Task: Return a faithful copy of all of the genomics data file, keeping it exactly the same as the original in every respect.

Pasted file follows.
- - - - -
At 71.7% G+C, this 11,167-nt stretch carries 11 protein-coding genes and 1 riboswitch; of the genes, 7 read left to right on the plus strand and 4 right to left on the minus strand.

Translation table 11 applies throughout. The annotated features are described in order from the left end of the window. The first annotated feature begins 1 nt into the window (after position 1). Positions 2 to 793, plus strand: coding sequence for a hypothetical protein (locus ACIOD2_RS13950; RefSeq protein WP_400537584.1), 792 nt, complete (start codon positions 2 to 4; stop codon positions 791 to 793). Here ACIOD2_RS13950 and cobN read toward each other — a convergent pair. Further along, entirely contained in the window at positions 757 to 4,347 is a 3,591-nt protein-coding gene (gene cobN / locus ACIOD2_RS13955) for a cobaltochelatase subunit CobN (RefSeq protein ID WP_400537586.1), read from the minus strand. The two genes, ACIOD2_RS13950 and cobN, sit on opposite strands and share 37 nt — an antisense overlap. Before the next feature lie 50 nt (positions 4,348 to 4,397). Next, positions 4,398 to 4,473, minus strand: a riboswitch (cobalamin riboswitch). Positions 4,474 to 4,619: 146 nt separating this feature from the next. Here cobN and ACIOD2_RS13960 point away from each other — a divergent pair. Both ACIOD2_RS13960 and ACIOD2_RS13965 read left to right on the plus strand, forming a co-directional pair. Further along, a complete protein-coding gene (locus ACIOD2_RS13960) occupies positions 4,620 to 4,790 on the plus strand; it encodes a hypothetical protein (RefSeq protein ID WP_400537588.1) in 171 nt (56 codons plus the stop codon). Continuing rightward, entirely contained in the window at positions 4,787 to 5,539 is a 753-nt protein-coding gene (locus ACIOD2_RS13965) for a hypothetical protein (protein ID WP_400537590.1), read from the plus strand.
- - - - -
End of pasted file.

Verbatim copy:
At 71.7% G+C, this 11,167-nt stretch carries 11 protein-coding genes and 1 riboswitch; of the genes, 7 read left to right on the plus strand and 4 right to left on the minus strand.

Translation table 11 applies throughout. The annotated features are described in order from the left end of the window. The first annotated feature begins 1 nt into the window (after position 1). Positions 2 to 793, plus strand: coding sequence for a hypothetical protein (locus ACIOD2_RS13950; RefSeq protein WP_400537584.1), 792 nt, complete (start codon positions 2 to 4; stop codon positions 791 to 793). Here ACIOD2_RS13950 and cobN read toward each other — a convergent pair. Further along, entirely contained in the window at positions 757 to 4,347 is a 3,591-nt protein-coding gene (gene cobN / locus ACIOD2_RS13955) for a cobaltochelatase subunit CobN (RefSeq protein ID WP_400537586.1), read from the minus strand. The two genes, ACIOD2_RS13950 and cobN, sit on opposite strands and share 37 nt — an antisense overlap. Before the next feature lie 50 nt (positions 4,348 to 4,397). Next, positions 4,398 to 4,473, minus strand: a riboswitch (cobalamin riboswitch). Positions 4,474 to 4,619: 146 nt separating this feature from the next. Here cobN and ACIOD2_RS13960 point away from each other — a divergent pair. Both ACIOD2_RS13960 and ACIOD2_RS13965 read left to right on the plus strand, forming a co-directional pair. Further along, a complete protein-coding gene (locus ACIOD2_RS13960) occupies positions 4,620 to 4,790 on the plus strand; it encodes a hypothetical protein (RefSeq protein ID WP_400537588.1) in 171 nt (56 codons plus the stop codon). Continuing rightward, entirely contained in the window at positions 4,787 to 5,539 is a 753-nt protein-coding gene (locus ACIOD2_RS13965) for a hypothetical protein (protein ID WP_400537590.1), read from the plus strand.